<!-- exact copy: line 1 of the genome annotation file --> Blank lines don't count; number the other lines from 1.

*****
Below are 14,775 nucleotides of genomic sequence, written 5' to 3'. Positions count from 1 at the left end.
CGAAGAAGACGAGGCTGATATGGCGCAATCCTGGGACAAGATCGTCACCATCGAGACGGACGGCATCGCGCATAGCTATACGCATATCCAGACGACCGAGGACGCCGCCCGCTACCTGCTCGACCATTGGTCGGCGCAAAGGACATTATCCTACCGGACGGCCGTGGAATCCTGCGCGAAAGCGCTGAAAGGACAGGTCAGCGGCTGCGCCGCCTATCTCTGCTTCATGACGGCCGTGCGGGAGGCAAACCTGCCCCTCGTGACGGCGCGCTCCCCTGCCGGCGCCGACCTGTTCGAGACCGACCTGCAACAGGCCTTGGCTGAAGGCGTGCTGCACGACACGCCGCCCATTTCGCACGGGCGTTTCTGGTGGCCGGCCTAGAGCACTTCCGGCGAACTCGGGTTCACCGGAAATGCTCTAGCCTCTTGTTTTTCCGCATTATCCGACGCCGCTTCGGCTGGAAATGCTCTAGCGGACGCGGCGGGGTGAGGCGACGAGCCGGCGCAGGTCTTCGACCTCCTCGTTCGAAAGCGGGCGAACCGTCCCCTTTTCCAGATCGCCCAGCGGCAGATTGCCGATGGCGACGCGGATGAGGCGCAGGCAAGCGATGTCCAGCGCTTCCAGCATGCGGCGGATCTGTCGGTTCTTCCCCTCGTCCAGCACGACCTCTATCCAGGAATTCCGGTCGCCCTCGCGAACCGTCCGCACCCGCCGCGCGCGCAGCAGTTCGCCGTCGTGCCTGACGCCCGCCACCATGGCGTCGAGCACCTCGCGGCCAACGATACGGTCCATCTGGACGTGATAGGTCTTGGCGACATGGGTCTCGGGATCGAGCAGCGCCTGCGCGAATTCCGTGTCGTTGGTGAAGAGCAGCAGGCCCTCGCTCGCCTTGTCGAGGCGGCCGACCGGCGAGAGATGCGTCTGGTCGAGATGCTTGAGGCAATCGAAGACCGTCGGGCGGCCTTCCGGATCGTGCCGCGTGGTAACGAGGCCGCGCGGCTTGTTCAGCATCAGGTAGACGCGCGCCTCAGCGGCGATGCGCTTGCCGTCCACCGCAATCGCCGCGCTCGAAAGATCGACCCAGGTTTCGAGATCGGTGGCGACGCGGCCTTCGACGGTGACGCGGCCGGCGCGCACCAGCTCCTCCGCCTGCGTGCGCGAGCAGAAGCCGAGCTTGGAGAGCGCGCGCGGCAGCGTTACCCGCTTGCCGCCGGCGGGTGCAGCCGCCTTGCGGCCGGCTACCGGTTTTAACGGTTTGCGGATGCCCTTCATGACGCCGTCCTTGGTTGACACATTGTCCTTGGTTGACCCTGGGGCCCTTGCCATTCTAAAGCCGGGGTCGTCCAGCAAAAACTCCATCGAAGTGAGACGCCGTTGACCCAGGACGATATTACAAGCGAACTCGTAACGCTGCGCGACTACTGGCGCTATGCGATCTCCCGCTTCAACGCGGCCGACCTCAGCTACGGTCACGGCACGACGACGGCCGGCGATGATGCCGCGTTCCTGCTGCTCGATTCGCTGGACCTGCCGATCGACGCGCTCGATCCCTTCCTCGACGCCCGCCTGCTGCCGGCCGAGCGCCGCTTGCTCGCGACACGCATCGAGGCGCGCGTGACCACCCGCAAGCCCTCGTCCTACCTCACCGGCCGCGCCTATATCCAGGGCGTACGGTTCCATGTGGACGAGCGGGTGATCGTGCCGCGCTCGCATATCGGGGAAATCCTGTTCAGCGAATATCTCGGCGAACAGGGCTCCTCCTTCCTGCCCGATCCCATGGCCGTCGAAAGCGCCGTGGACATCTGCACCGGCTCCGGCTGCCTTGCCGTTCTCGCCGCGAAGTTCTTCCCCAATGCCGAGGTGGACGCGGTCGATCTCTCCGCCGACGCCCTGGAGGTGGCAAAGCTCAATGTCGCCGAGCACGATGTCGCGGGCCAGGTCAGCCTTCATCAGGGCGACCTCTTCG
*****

Below are 14,775 nucleotides of genomic sequence, written 5' to 3'. Positions count from 1 at the left end.